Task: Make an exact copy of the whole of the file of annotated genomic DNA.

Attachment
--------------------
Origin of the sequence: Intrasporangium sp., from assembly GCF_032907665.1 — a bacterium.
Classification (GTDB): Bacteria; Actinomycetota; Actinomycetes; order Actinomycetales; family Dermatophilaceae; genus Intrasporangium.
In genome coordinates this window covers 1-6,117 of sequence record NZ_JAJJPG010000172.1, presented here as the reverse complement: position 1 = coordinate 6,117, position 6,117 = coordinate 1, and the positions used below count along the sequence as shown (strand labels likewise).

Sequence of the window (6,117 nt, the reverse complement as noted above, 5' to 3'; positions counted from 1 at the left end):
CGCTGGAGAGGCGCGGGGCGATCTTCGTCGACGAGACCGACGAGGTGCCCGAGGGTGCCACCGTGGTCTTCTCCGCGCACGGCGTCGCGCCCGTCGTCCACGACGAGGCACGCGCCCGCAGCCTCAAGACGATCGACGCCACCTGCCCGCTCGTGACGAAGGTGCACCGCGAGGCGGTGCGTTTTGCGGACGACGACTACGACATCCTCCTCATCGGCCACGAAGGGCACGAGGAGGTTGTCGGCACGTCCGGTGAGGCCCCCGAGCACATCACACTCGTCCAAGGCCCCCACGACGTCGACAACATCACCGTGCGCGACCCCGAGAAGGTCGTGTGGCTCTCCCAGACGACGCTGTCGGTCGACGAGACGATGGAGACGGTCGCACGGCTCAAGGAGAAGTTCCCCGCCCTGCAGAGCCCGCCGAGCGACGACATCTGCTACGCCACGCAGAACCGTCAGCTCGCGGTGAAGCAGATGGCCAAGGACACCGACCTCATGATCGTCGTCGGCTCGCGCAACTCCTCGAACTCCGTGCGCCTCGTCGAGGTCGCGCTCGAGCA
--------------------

Origin of the sequence: Intrasporangium sp., from assembly GCF_032907665.1 — a bacterium.
Classification (GTDB): Bacteria; Actinomycetota; Actinomycetes; order Actinomycetales; family Dermatophilaceae; genus Intrasporangium.
In genome coordinates this window covers 1-6,117 of sequence record NZ_JAJJPG010000172.1, presented here as the reverse complement: position 1 = coordinate 6,117, position 6,117 = coordinate 1, and the positions used below count along the sequence as shown (strand labels likewise).

Sequence of the window (6,117 nt, the reverse complement as noted above, 5' to 3'; positions counted from 1 at the left end):
CGCTGGAGAGGCGCGGGGCGATCTTCGTCGACGAGACCGACGAGGTGCCCGAGGGTGCCACCGTGGTCTTCTCCGCGCACGGCGTCGCGCCCGTCGTCCACGACGAGGCACGCGCCCGCAGCCTCAAGACGATCGACGCCACCTGCCCGCTCGTGACGAAGGTGCACCGCGAGGCGGTGCGTTTTGCGGACGACGACTACGACATCCTCCTCATCGGCCACGAAGGGCACGAGGAGGTTGTCGGCACGTCCGGTGAGGCCCCCGAGCACATCACACTCGTCCAAGGCCCCCACGACGTCGACAACATCACCGTGCGCGACCCCGAGAAGGTCGTGTGGCTCTCCCAGACGACGCTGTCGGTCGACGAGACGATGGAGACGGTCGCACGGCTCAAGGAGAAGTTCCCCGCCCTGCAGAGCCCGCCGAGCGACGACATCTGCTACGCCACGCAGAACCGTCAGCTCGCGGTGAAGCAGATGGCCAAGGACACCGACCTCATGATCGTCGTCGGCTCGCGCAACTCCTCGAACTCCGTGCGCCTCGTCGAGGTCGCGCTCGAGCA